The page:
Critically important to the successful purification of the end products of Examples 3 and 4 on diethylamino-ethylcellulose was that the fractions were freeze dried as soon as possible after collection. When the 3% NH4 HCO3 eluates were left to stand overnight in the refrigerator prior to freeze-drying, extensive decomposition occurred. Similar base-labile properties were observed for the AMT analogues of Examples 1 and 2; when solutions of these compounds in 0.1 N NaOH were examined by HPLC, rapid appearance of new peaks indicating a chemical reaction, was observed. Solutions in pH 7.4 phosphate buffer, on the other hand, were stable at room temperature for at least 24 h, and only after some time (t1/2 ≃3 days) began to show UV changes suggestive of pyrimidine ring cleavage. This slow ring opening at physiologic pH could prove to be a useful property, since it might minimize longterm accumulation of these compounds (or their presumably more toxic polyglutamates) in liver and kidney.
Small samples (1 mg) of the end products of Examples 1 and 2 were treated at room temperature in 1M NaOAc (10 mL) containing ZnCl2 (10 mg) with freshly thawed carboxypeptidase G1 enzyme solution (0.3 μL, 4500 U/mL). In less than 15 min, glutamate hydrolysis was nearly complete according to HPLC analysis (20% MeCN 0.1M NH4 OAc, pH 7.5), which showed the disappearance of >95% of the starting material (Example 1, 2.5 min; Example 2, 2.89 min) and the appearance of new peaks (3.0 and 3.3 min) assumed to be the 2-desamino and 2-desamino-2-methyl derivates of 4-amino-4-deoxypteroic acid, respectively. Under identical conditions, clinical grade methotrexate (mainly the L-form, 3.0 min) was cleaved to 4-amino-4-deoxy-N10 -methylpteroic acid (4.0 min), whereas D MTX (4.0 min, pre-formed from clinical grade MTX by carboxypeptidase G1 treatment) was resistant tc further treatment with the enzyme. Since the enzyme carboxypeptidase G1 is well known to cleave L-MTX to 4-amino-4-deoxy-N10 -methylpteroic acid under conditions that leave D-MTX unaffected, these results show that my desamino analogues are essentially pure L-enantiomers.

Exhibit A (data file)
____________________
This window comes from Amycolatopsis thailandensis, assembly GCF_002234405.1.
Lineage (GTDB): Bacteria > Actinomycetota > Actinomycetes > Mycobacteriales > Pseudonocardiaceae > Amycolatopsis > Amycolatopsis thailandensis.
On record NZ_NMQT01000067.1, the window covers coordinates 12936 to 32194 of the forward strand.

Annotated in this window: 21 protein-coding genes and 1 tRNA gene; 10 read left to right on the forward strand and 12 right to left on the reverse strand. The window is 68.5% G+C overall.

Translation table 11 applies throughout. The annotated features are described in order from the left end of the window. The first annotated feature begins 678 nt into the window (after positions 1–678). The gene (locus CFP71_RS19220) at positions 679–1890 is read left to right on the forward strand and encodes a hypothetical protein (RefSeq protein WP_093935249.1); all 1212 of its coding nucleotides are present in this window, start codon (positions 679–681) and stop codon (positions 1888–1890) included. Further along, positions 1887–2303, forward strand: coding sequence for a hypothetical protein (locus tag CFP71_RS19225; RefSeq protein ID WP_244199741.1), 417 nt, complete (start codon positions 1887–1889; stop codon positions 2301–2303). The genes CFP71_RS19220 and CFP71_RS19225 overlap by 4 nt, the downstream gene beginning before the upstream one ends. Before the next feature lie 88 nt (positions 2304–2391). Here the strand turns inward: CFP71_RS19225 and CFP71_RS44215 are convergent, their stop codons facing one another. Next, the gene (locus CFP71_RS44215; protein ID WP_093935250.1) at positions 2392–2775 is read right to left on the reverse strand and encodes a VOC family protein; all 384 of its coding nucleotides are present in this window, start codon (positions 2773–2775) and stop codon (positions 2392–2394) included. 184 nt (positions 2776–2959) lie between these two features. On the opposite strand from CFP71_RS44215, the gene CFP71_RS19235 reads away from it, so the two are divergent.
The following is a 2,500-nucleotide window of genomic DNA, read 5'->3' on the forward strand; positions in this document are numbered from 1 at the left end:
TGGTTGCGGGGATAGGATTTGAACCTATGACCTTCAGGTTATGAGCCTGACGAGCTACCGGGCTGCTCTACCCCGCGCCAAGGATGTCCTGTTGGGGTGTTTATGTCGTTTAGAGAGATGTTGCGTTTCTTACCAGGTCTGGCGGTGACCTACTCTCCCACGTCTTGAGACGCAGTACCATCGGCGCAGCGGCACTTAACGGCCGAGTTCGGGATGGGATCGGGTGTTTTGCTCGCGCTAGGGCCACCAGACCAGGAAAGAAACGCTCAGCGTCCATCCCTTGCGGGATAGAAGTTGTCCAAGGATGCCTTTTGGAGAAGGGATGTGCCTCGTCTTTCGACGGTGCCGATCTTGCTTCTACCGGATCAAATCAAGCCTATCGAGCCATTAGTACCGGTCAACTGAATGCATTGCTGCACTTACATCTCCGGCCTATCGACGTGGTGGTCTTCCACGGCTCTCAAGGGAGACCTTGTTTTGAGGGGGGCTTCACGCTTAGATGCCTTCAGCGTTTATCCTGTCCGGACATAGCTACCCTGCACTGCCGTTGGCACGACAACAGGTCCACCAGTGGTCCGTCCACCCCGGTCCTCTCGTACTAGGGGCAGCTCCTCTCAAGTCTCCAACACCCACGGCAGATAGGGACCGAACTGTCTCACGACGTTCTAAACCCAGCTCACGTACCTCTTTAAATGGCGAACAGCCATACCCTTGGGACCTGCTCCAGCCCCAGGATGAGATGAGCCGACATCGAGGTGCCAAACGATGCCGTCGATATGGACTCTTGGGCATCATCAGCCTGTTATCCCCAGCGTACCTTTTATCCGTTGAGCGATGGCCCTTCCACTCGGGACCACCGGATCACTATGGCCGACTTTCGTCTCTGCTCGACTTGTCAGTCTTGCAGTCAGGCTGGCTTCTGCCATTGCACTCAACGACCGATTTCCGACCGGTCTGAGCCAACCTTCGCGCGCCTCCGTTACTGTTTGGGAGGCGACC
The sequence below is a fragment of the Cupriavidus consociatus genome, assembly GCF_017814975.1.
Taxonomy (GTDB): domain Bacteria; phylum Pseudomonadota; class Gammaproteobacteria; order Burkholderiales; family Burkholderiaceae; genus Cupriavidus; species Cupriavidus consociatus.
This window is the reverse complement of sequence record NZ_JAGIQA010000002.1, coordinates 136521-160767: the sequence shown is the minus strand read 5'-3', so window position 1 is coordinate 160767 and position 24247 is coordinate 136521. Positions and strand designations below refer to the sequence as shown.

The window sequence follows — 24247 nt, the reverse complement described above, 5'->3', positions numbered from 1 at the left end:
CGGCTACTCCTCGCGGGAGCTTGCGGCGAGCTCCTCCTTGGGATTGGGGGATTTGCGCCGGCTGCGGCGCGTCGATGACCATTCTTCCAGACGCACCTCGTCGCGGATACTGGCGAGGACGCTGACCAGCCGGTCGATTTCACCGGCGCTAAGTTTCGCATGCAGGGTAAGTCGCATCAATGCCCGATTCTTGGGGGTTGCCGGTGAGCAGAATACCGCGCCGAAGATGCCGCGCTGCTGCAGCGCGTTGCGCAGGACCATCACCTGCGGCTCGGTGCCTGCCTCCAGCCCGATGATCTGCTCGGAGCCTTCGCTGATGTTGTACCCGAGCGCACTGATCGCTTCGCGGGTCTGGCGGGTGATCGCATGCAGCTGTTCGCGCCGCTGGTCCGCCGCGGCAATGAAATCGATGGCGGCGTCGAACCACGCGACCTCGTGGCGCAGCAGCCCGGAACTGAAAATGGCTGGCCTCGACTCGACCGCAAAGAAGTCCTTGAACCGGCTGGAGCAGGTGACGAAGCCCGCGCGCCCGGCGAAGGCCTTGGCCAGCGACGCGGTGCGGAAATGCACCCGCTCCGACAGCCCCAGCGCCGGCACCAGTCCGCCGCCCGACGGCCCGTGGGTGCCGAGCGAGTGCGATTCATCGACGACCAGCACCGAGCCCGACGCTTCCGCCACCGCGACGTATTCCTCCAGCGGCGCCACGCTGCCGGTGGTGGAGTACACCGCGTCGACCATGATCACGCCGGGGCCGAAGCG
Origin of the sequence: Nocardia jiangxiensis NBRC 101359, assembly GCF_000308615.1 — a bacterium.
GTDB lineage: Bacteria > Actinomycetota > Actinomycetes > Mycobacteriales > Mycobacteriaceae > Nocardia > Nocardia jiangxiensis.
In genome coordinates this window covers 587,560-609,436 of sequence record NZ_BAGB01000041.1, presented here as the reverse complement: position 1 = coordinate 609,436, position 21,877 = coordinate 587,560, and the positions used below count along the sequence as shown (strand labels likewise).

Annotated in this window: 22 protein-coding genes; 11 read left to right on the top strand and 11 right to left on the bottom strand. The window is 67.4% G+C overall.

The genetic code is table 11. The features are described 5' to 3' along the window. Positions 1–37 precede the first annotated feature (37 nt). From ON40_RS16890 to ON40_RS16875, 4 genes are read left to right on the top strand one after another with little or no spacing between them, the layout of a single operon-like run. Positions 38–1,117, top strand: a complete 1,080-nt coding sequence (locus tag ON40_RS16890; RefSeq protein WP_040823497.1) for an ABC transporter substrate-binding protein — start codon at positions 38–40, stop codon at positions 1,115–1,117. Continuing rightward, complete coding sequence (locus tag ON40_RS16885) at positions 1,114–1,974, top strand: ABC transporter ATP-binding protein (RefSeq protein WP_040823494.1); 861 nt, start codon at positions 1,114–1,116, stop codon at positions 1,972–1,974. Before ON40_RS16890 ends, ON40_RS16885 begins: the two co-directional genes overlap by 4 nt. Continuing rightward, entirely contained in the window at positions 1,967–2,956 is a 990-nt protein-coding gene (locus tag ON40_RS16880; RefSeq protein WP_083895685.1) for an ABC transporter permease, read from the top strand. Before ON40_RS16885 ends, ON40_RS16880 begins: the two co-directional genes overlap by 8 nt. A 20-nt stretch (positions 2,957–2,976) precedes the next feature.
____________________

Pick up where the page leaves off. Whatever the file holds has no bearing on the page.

The 2 desamino aminopterin of Example 1 and the 2-desamino 2-methyl aminopterin of Example 2 as well as the 2-desaminomethotrexate and the 2 desamino-2-methylmethotrexate of Examples 3 and 4 were tested for activity against purified dihydrofolate reductase (DHFR) from human leukemic lymphoblasts (Wl L2 cells, Delcamp et al., Biochemistry, Vol. 22, 633 (1983)). Aminopterin and methotrexate were also tested for the purpose of comparison, with the results shown in Table 1 below. The products of the examples also inhibited effectively the growth of cultured human (Wl L2) and murine (Ll2l0) tumor cells. as shown in Table 1.